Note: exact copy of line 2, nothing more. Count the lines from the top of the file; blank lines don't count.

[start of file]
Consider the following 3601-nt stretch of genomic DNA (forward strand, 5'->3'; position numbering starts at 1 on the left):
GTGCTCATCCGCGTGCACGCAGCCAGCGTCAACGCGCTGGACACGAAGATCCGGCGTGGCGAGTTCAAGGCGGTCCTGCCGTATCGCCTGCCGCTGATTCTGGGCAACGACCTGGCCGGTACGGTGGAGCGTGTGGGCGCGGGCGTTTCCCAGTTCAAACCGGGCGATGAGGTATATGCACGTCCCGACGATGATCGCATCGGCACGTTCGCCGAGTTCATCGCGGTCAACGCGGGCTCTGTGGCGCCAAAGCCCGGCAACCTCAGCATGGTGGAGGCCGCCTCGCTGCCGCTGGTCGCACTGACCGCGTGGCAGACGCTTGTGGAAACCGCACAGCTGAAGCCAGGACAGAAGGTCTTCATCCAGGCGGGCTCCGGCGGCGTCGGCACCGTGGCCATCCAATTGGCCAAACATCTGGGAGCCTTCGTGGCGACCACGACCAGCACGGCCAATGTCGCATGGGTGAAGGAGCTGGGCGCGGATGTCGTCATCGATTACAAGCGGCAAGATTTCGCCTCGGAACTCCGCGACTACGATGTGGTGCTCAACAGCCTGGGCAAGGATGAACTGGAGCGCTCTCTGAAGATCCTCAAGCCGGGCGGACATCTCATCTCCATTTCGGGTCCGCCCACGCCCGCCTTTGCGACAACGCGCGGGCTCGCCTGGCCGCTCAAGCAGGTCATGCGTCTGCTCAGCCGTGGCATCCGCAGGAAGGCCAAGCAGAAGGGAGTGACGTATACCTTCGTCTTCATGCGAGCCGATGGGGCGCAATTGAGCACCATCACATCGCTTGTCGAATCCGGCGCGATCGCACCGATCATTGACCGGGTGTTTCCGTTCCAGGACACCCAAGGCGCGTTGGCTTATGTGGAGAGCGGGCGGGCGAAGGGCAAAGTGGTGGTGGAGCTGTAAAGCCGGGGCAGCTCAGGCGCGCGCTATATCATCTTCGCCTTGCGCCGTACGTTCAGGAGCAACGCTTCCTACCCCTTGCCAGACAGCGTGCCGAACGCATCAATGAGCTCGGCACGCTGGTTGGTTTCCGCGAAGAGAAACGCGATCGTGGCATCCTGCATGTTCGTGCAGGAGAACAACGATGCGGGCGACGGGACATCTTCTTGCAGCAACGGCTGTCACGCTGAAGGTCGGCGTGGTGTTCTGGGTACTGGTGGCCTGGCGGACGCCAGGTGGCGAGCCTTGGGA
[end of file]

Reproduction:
GTGCTCATCCGCGTGCACGCAGCCAGCGTCAACGCGCTGGACACGAAGATCCGGCGTGGCGAGTTCAAGGCGGTCCTGCCGTATCGCCTGCCGCTGATTCTGGGCAACGACCTGGCCGGTACGGTGGAGCGTGTGGGCGCGGGCGTTTCCCAGTTCAAACCGGGCGATGAGGTATATGCACGTCCCGACGATGATCGCATCGGCACGTTCGCCGAGTTCATCGCGGTCAACGCGGGCTCTGTGGCGCCAAAGCCCGGCAACCTCAGCATGGTGGAGGCCGCCTCGCTGCCGCTGGTCGCACTGACCGCGTGGCAGACGCTTGTGGAAACCGCACAGCTGAAGCCAGGACAGAAGGTCTTCATCCAGGCGGGCTCCGGCGGCGTCGGCACCGTGGCCATCCAATTGGCCAAACATCTGGGAGCCTTCGTGGCGACCACGACCAGCACGGCCAATGTCGCATGGGTGAAGGAGCTGGGCGCGGATGTCGTCATCGATTACAAGCGGCAAGATTTCGCCTCGGAACTCCGCGACTACGATGTGGTGCTCAACAGCCTGGGCAAGGATGAACTGGAGCGCTCTCTGAAGATCCTCAAGCCGGGCGGACATCTCATCTCCATTTCGGGTCCGCCCACGCCCGCCTTTGCGACAACGCGCGGGCTCGCCTGGCCGCTCAAGCAGGTCATGCGTCTGCTCAGCCGTGGCATCCGCAGGAAGGCCAAGCAGAAGGGAGTGACGTATACCTTCGTCTTCATGCGAGCCGATGGGGCGCAATTGAGCACCATCACATCGCTTGTCGAATCCGGCGCGATCGCACCGATCATTGACCGGGTGTTTCCGTTCCAGGACACCCAAGGCGCGTTGGCTTATGTGGAGAGCGGGCGGGCGAAGGGCAAAGTGGTGGTGGAGCTGTAAAGCCGGGGCAGCTCAGGCGCGCGCTATATCATCTTCGCCTTGCGCCGTACGTTCAGGAGCAACGCTTCCTACCCCTTGCCAGACAGCGTGCCGAACGCATCAATGAGCTCGGCACGCTGGTTGGTTTCCGCGAAGAGAAACGCGATCGTGGCATCCTGCATGTTCGTGCAGGAGAACAACGATGCGGGCGACGGGACATCTTCTTGCAGCAACGGCTGTCACGCTGAAGGTCGGCGTGGTGTTCTGGGTACTGGTGGCCTGGCGGACGCCAGGTGGCGAGCCTTGGGA